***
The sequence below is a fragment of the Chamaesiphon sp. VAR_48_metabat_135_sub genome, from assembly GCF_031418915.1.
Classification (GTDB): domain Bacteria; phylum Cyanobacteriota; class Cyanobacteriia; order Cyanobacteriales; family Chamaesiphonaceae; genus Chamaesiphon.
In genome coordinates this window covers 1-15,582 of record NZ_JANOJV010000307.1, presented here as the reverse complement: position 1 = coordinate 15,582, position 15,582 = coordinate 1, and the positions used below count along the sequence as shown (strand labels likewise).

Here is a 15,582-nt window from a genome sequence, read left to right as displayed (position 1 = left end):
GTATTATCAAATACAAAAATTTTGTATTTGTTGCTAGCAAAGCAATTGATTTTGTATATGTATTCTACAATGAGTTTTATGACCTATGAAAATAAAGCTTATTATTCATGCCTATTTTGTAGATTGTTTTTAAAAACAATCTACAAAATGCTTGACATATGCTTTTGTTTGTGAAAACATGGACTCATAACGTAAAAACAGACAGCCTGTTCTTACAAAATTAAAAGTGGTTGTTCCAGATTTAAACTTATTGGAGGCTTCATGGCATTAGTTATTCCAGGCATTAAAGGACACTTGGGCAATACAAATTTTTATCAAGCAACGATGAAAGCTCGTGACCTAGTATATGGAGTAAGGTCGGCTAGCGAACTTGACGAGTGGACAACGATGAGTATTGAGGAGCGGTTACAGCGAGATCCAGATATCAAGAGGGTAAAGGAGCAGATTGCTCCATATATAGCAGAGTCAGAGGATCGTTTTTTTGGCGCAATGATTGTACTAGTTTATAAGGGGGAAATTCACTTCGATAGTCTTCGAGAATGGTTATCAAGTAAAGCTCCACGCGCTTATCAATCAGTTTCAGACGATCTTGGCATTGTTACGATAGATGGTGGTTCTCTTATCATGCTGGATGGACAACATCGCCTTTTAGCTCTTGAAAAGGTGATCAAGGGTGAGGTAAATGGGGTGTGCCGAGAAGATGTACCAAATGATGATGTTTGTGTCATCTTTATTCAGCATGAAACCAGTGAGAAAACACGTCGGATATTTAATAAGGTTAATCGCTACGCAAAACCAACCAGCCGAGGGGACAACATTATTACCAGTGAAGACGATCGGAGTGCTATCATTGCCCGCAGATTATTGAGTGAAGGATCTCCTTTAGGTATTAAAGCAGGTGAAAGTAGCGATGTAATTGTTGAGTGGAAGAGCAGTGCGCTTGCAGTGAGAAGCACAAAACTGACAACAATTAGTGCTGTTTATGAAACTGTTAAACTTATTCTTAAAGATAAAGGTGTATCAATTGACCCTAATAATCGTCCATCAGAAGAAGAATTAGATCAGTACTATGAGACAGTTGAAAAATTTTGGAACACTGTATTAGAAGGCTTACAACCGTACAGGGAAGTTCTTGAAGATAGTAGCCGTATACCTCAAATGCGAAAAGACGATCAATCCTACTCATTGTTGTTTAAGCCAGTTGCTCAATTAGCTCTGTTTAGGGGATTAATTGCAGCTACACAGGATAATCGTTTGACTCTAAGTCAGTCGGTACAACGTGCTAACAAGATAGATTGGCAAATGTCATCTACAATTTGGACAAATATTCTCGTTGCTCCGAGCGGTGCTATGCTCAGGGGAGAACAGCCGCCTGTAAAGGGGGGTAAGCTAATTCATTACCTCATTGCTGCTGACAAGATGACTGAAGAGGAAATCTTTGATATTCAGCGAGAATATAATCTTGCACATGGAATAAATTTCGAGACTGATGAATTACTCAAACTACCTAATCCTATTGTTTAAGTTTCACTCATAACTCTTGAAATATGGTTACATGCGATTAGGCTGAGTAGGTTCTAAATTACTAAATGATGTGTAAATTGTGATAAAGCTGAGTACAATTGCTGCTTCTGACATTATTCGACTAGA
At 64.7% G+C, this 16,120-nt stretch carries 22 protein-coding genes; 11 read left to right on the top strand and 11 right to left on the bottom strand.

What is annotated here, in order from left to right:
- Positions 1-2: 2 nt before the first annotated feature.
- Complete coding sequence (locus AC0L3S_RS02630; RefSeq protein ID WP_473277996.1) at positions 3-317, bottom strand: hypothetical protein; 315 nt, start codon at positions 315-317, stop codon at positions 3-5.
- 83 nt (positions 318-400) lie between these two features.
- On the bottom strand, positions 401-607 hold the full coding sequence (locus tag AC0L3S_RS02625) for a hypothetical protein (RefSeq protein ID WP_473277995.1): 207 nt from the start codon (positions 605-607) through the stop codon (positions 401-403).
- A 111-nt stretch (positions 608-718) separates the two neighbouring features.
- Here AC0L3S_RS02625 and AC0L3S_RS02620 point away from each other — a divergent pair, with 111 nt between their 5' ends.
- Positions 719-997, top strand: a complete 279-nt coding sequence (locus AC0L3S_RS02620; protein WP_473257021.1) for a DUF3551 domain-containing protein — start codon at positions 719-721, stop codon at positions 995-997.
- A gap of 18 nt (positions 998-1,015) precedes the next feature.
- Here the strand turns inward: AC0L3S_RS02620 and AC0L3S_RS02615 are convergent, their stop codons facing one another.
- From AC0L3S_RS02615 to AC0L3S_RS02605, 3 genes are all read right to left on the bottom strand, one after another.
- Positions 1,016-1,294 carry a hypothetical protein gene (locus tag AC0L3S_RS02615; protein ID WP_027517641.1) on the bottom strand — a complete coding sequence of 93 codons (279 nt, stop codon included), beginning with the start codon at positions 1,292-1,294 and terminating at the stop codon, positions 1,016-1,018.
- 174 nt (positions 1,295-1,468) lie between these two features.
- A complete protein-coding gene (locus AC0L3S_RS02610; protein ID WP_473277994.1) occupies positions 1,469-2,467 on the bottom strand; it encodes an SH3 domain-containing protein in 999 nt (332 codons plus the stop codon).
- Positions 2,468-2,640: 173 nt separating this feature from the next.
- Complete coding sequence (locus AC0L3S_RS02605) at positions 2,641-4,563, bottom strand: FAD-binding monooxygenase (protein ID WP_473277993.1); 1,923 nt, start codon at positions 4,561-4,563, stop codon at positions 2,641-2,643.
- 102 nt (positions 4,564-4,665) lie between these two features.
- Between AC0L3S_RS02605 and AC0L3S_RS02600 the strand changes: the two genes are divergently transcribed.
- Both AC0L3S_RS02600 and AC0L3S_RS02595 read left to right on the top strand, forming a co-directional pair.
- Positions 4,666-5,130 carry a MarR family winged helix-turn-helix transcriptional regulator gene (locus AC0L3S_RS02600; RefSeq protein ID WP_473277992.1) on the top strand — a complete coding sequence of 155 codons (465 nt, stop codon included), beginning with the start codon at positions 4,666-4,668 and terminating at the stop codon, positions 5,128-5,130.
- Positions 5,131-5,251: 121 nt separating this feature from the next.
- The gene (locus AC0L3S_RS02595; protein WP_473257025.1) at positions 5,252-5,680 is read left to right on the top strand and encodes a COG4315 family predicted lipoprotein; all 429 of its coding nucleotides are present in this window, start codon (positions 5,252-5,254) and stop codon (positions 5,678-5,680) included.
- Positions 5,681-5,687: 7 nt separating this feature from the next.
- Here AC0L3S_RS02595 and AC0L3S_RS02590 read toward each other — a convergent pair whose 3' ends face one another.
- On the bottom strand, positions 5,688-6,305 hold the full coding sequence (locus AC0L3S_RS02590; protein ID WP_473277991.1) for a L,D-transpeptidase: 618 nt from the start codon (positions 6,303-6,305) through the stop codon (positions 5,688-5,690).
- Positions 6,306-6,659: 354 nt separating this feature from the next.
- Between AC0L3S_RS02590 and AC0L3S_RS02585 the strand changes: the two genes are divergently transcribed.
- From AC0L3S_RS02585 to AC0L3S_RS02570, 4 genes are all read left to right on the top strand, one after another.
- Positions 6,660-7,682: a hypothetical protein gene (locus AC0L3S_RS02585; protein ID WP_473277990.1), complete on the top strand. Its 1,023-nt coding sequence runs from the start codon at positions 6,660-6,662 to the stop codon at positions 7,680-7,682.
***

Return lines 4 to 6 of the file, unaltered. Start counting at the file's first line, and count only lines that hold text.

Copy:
Here is a 15,582-nt window from a genome sequence, read left to right as displayed (position 1 = left end):
GTATTATCAAATACAAAAATTTTGTATTTGTTGCTAGCAAAGCAATTGATTTTGTATATGTATTCTACAATGAGTTTTATGACCTATGAAAATAAAGCTTATTATTCATGCCTATTTTGTAGATTGTTTTTAAAAACAATCTACAAAATGCTTGACATATGCTTTTGTTTGTGAAAACATGGACTCATAACGTAAAAACAGACAGCCTGTTCTTACAAAATTAAAAGTGGTTGTTCCAGATTTAAACTTATTGGAGGCTTCATGGCATTAGTTATTCCAGGCATTAAAGGACACTTGGGCAATACAAATTTTTATCAAGCAACGATGAAAGCTCGTGACCTAGTATATGGAGTAAGGTCGGCTAGCGAACTTGACGAGTGGACAACGATGAGTATTGAGGAGCGGTTACAGCGAGATCCAGATATCAAGAGGGTAAAGGAGCAGATTGCTCCATATATAGCAGAGTCAGAGGATCGTTTTTTTGGCGCAATGATTGTACTAGTTTATAAGGGGGAAATTCACTTCGATAGTCTTCGAGAATGGTTATCAAGTAAAGCTCCACGCGCTTATCAATCAGTTTCAGACGATCTTGGCATTGTTACGATAGATGGTGGTTCTCTTATCATGCTGGATGGACAACATCGCCTTTTAGCTCTTGAAAAGGTGATCAAGGGTGAGGTAAATGGGGTGTGCCGAGAAGATGTACCAAATGATGATGTTTGTGTCATCTTTATTCAGCATGAAACCAGTGAGAAAACACGTCGGATATTTAATAAGGTTAATCGCTACGCAAAACCAACCAGCCGAGGGGACAACATTATTACCAGTGAAGACGATCGGAGTGCTATCATTGCCCGCAGATTATTGAGTGAAGGATCTCCTTTAGGTATTAAAGCAGGTGAAAGTAGCGATGTAATTGTTGAGTGGAAGAGCAGTGCGCTTGCAGTGAGAAGCACAAAACTGACAACAATTAGTGCTGTTTATGAAACTGTTAAACTTATTCTTAAAGATAAAGGTGTATCAATTGACCCTAATAATCGTCCATCAGAAGAAGAATTAGATCAGTACTATGAGACAGTTGAAAAATTTTGGAACACTGTATTAGAAGGCTTACAACCGTACAGGGAAGTTCTTGAAGATAGTAGCCGTATACCTCAAATGCGAAAAGACGATCAATCCTACTCATTGTTGTTTAAGCCAGTTGCTCAATTAGCTCTGTTTAGGGGATTAATTGCAGCTACACAGGATAATCGTTTGACTCTAAGTCAGTCGGTACAACGTGCTAACAAGATAGATTGGCAAATGTCATCTACAATTTGGACAAATATTCTCGTTGCTCCGAGCGGTGCTATGCTCAGGGGAGAACAGCCGCCTGTAAAGGGGGGTAAGCTAATTCATTACCTCATTGCTGCTGACAAGATGACTGAAGAGGAAATCTTTGATATTCAGCGAGAATATAATCTTGCACATGGAATAAATTTCGAGACTGATGAATTACTCAAACTACCTAATCCTATTGTTTAAGTTTCACTCATAACTCTTGAAATATGGTTACATGCGATTAGGCTGAGTAGGTTCTAAATTACTAAATGATGTGTAAATTGTGATAAAGCTGAGTACAATTGCTGCTTCTGACATTATTCGACTAGA
At 64.7% G+C, this 16,120-nt stretch carries 22 protein-coding genes; 11 read left to right on the top strand and 11 right to left on the bottom strand.